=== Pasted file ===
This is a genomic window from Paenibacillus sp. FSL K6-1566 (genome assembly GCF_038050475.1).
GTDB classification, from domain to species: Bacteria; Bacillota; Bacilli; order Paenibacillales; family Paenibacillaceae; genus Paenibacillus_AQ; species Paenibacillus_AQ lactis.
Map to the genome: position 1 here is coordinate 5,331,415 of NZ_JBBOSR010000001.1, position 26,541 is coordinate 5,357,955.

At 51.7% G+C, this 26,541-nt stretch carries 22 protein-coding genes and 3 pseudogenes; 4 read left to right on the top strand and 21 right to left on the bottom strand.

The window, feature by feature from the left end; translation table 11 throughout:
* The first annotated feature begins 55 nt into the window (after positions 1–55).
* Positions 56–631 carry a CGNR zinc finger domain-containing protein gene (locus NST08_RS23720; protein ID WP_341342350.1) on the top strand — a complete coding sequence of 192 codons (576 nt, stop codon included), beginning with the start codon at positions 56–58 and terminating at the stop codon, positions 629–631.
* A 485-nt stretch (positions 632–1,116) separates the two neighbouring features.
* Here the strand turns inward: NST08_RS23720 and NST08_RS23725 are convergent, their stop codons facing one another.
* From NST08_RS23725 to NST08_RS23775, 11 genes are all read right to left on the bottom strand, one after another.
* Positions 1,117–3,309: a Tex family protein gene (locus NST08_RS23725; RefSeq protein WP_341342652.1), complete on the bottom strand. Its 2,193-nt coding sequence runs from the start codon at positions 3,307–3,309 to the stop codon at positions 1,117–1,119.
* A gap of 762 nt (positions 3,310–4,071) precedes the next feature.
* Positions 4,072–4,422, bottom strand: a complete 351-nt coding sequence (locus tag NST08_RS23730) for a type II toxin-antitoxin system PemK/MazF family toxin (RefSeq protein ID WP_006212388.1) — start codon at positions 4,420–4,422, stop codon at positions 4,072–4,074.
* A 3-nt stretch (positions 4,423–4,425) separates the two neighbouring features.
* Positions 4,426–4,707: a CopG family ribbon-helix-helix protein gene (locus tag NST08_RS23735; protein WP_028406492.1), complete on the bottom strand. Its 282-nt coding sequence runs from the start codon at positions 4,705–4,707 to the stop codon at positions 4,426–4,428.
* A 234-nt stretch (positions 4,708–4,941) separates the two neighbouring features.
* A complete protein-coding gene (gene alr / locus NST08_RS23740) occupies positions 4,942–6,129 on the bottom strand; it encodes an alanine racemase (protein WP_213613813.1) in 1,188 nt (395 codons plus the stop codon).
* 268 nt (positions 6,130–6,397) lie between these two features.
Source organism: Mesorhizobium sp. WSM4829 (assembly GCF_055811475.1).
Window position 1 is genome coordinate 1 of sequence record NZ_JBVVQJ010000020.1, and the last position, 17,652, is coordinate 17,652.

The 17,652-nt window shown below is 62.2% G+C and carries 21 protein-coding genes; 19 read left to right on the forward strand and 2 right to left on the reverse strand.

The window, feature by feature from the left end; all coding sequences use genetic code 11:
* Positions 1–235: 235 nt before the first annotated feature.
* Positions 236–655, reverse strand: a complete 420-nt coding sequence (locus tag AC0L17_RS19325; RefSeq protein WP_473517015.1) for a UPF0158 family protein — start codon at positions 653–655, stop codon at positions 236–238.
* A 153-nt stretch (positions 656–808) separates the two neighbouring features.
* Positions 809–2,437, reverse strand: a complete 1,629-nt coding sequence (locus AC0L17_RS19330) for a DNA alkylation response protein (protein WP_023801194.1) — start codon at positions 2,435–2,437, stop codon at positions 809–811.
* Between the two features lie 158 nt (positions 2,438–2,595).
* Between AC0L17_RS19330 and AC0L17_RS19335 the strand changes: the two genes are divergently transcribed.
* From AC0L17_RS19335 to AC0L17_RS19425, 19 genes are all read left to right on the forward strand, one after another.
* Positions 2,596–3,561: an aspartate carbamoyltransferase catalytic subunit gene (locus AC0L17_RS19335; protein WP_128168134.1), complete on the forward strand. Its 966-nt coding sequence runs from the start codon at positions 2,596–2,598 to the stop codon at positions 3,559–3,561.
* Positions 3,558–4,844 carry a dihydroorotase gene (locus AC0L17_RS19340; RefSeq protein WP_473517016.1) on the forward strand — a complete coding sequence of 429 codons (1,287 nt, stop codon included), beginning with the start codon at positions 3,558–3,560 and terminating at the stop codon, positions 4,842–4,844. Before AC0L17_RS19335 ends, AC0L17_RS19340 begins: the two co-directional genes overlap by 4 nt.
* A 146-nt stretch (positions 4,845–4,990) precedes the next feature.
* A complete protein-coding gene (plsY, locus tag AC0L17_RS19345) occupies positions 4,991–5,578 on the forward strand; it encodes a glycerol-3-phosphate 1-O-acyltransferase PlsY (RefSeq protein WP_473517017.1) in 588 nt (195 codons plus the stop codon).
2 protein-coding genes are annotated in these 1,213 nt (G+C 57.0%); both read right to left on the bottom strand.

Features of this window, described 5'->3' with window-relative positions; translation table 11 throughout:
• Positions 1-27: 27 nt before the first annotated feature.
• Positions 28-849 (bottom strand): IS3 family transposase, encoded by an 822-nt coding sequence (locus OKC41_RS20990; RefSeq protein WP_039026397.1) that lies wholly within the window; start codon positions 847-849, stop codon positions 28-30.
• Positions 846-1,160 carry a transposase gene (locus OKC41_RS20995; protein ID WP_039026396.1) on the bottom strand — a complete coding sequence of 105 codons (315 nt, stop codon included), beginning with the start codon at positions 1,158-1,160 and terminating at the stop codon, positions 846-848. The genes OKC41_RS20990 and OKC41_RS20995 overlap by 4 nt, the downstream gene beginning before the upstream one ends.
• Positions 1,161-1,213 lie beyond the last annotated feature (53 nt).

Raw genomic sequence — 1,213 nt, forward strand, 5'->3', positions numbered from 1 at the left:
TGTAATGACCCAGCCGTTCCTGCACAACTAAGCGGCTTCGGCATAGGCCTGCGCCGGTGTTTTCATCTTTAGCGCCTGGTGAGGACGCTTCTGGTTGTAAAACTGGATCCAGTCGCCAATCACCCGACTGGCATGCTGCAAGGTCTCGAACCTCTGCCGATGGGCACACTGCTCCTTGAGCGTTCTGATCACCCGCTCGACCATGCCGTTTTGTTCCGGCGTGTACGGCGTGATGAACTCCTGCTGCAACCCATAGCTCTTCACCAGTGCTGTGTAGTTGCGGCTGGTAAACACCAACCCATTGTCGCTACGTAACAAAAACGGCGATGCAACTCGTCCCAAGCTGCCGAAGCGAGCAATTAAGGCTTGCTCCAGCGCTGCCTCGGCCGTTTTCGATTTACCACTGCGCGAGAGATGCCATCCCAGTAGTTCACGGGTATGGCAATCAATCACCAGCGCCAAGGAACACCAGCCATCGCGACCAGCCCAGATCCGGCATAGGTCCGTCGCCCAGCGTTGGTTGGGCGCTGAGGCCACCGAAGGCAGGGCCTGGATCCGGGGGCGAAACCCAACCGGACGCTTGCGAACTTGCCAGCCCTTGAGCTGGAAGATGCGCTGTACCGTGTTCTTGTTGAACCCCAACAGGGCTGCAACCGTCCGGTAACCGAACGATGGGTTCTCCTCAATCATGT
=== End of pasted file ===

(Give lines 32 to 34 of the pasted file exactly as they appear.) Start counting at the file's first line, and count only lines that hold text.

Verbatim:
* A 146-nt stretch (positions 4,845–4,990) precedes the next feature.
* A complete protein-coding gene (plsY, locus tag AC0L17_RS19345) occupies positions 4,991–5,578 on the forward strand; it encodes a glycerol-3-phosphate 1-O-acyltransferase PlsY (RefSeq protein WP_473517017.1) in 588 nt (195 codons plus the stop codon).
2 protein-coding genes are annotated in these 1,213 nt (G+C 57.0%); both read right to left on the bottom strand.